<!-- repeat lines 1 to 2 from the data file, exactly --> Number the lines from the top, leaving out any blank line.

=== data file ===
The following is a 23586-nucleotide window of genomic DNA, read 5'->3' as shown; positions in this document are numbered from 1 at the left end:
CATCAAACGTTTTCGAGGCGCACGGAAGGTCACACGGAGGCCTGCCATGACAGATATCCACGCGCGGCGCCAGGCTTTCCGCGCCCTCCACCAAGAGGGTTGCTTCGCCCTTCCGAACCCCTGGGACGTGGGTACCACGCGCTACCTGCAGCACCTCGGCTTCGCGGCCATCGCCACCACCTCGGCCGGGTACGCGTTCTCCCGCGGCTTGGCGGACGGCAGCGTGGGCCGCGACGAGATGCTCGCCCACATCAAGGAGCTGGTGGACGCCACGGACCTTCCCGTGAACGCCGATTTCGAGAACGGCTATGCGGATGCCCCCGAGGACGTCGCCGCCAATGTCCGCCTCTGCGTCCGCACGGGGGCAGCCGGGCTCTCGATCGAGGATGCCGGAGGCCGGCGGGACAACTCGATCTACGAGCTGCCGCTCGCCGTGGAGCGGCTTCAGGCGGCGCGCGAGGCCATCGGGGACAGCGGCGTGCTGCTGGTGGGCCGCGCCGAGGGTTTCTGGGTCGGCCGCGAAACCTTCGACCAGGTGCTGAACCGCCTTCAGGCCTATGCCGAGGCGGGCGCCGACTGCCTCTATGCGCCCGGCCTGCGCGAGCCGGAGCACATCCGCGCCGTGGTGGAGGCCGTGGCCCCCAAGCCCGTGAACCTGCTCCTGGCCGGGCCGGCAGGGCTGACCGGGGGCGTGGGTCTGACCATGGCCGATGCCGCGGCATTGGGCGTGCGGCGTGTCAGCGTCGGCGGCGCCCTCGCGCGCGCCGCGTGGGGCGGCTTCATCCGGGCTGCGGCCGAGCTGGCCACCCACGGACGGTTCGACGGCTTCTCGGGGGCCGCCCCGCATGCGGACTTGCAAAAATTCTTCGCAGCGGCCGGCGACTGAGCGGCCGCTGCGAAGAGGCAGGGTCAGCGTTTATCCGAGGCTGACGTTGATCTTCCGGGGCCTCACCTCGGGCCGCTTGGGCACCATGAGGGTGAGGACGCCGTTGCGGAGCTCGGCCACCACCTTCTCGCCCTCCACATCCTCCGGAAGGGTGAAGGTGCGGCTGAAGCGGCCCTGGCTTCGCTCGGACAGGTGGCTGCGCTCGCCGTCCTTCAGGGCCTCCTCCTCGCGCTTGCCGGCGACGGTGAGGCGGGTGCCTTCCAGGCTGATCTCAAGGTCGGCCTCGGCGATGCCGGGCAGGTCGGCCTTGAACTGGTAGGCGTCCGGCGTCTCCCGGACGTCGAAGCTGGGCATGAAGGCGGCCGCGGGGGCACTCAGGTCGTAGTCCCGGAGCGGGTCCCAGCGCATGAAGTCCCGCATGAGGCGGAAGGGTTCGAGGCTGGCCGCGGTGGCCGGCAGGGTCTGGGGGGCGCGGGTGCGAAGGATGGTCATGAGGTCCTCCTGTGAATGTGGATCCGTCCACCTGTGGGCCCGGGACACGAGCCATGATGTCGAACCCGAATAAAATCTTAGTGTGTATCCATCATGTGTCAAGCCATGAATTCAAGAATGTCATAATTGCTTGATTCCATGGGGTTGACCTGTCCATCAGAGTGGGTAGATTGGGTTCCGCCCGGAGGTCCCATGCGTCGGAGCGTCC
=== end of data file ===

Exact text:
The following is a 23586-nucleotide window of genomic DNA, read 5'->3' as shown; positions in this document are numbered from 1 at the left end:
CATCAAACGTTTTCGAGGCGCACGGAAGGTCACACGGAGGCCTGCCATGACAGATATCCACGCGCGGCGCCAGGCTTTCCGCGCCCTCCACCAAGAGGGTTGCTTCGCCCTTCCGAACCCCTGGGACGTGGGTACCACGCGCTACCTGCAGCACCTCGGCTTCGCGGCCATCGCCACCACCTCGGCCGGGTACGCGTTCTCCCGCGGCTTGGCGGACGGCAGCGTGGGCCGCGACGAGATGCTCGCCCACATCAAGGAGCTGGTGGACGCCACGGACCTTCCCGTGAACGCCGATTTCGAGAACGGCTATGCGGATGCCCCCGAGGACGTCGCCGCCAATGTCCGCCTCTGCGTCCGCACGGGGGCAGCCGGGCTCTCGATCGAGGATGCCGGAGGCCGGCGGGACAACTCGATCTACGAGCTGCCGCTCGCCGTGGAGCGGCTTCAGGCGGCGCGCGAGGCCATCGGGGACAGCGGCGTGCTGCTGGTGGGCCGCGCCGAGGGTTTCTGGGTCGGCCGCGAAACCTTCGACCAGGTGCTGAACCGCCTTCAGGCCTATGCCGAGGCGGGCGCCGACTGCCTCTATGCGCCCGGCCTGCGCGAGCCGGAGCACATCCGCGCCGTGGTGGAGGCCGTGGCCCCCAAGCCCGTGAACCTGCTCCTGGCCGGGCCGGCAGGGCTGACCGGGGGCGTGGGTCTGACCATGGCCGATGCCGCGGCATTGGGCGTGCGGCGTGTCAGCGTCGGCGGCGCCCTCGCGCGCGCCGCGTGGGGCGGCTTCATCCGGGCTGCGGCCGAGCTGGCCACCCACGGACGGTTCGACGGCTTCTCGGGGGCCGCCCCGCATGCGGACTTGCAAAAATTCTTCGCAGCGGCCGGCGACTGAGCGGCCGCTGCGAAGAGGCAGGGTCAGCGTTTATCCGAGGCTGACGTTGATCTTCCGGGGCCTCACCTCGGGCCGCTTGGGCACCATGAGGGTGAGGACGCCGTTGCGGAGCTCGGCCACCACCTTCTCGCCCTCCACATCCTCCGGAAGGGTGAAGGTGCGGCTGAAGCGGCCCTGGCTTCGCTCGGACAGGTGGCTGCGCTCGCCGTCCTTCAGGGCCTCCTCCTCGCGCTTGCCGGCGACGGTGAGGCGGGTGCCTTCCAGGCTGATCTCAAGGTCGGCCTCGGCGATGCCGGGCAGGTCGGCCTTGAACTGGTAGGCGTCCGGCGTCTCCCGGACGTCGAAGCTGGGCATGAAGGCGGCCGCGGGGGCACTCAGGTCGTAGTCCCGGAGCGGGTCCCAGCGCATGAAGTCCCGCATGAGGCGGAAGGGTTCGAGGCTGGCCGCGGTGGCCGGCAGGGTCTGGGGGGCGCGGGTGCGAAGGATGGTCATGAGGTCCTCCTGTGAATGTGGATCCGTCCACCTGTGGGCCCGGGACACGAGCCATGATGTCGAACCCGAATAAAATCTTAGTGTGTATCCATCATGTGTCAAGCCATGAATTCAAGAATGTCATAATTGCTTGATTCCATGGGGTTGACCTGTCCATCAGAGTGGGTAGATTGGGTTCCGCCCGGAGGTCCCATGCGTCGGAGCGTCC